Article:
Sail Elissa: Texas Seaport Museum - - Tyler, Longview, Jacksonville |ETX News

4/8/2008-Lake Palestine

Sail Elissa: Texas Seaport Museum

It's a piece of history just four hours away. The official tall ship of Texas from the 19th century that still sails: Named "Elissa" One East Texas man has spent much of his free time the past few years helping restore and now crew the ship. KLTV 7 met up with the man who says this sailing sensation has been worth every second.

"One day I woke up and thought maybe i'll get a boat and learn how to sail," said Kevin Eli. 

Since that day Kevin from Palestine has had what he calls the sailing bug. In 2001 Kevin was in Galveston and saw Elissa for the first time. 

"I thought this is just like a continuation of what I had been doing. For some reason I had that bug in my vein to get into sailing and everything. And I saw this thing I thought this is just great. When I found she actually went out I thought here we go this is going to be the plan," said Kevin. 

In 2001 he started volunteering every Saturday he could make the 4 hour drive.

"It was originally launched in 1877 from Scotland," said Kevin. 

For years Elissa transported cargo all over the world, able to hold 430 tons, about 8 railroad cars full.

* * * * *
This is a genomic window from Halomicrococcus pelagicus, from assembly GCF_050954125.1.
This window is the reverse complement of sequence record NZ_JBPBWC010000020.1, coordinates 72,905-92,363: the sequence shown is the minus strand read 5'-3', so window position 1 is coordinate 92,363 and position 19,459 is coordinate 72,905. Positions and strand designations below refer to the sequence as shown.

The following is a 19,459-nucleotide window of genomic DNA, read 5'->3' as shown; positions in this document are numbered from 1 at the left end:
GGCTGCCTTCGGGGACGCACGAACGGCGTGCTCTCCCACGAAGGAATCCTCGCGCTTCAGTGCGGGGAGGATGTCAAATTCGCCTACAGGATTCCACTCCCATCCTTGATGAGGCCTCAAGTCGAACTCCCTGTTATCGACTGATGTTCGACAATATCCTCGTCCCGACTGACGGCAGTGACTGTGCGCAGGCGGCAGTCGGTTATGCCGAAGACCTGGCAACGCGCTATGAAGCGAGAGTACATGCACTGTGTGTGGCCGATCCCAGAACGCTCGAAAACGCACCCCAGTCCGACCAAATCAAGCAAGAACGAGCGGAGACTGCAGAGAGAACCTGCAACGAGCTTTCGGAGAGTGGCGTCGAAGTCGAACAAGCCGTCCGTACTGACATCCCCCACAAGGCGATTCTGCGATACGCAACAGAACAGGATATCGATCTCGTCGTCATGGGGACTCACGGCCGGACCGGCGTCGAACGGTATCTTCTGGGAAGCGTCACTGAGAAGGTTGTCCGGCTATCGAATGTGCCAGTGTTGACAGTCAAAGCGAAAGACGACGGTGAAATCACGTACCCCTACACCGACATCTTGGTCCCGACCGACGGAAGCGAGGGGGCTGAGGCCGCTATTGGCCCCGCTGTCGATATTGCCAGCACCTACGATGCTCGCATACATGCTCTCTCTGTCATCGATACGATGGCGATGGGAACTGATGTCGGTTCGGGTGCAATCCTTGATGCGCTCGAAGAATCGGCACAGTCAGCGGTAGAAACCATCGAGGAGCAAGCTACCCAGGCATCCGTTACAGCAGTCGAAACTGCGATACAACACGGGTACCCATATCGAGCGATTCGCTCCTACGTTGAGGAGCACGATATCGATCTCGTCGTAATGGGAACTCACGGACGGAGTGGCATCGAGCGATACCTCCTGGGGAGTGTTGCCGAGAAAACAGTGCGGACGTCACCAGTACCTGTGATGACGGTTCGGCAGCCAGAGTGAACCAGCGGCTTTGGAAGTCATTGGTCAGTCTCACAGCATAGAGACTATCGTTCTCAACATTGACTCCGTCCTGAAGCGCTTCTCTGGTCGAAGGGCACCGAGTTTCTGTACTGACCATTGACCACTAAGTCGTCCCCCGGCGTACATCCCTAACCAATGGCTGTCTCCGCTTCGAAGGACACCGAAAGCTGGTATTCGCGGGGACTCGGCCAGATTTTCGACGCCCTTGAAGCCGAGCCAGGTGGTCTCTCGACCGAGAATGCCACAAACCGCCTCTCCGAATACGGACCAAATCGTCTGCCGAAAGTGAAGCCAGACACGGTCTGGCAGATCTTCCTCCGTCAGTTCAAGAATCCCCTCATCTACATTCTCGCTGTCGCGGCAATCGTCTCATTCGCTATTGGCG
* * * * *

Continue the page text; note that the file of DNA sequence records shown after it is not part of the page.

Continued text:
"Throughout the years she went through different owners or what not and eventually wound up in the scrap yards in Greece," said Kevin.

Achaelogists found the ship and in 1975 she was sold to the Galveston Historical Foundation. After a long process of restoration and repair Elissa made her first voyage as a restored ship in 1982.

"To know that back during the restoration in the early 80's they were bringing in craftsman from everywhere to get this thing ready. You're hands running where other people had been there before. It's like leaving your mark on a ship," said Kevin. 

Just two weeks ago Kevin was able to set sail on an overnight voyage. He said just being on the ship in the open water is one of the greatest things.

"That is the greatest feeling. When the engine is off the sails are full of wind. She is like dancing. You can feel it as she is going along and its like your doing this great waltz with this big ship," said Kevin.

Kevin says 4 hours is not that far for a piece of history. He doesn't know why it can't sail another 130 years. 

"Trying to do the best job you can to keep it going and as long as the volunteers are the life blood of the vessel she is going to be sailing a lot longer," said Kevin. 

You too can volunteer like Kevin or go visit the Elissa in Galveston. Visit Elissa's homepage (

Danielle Capper, Reporting.

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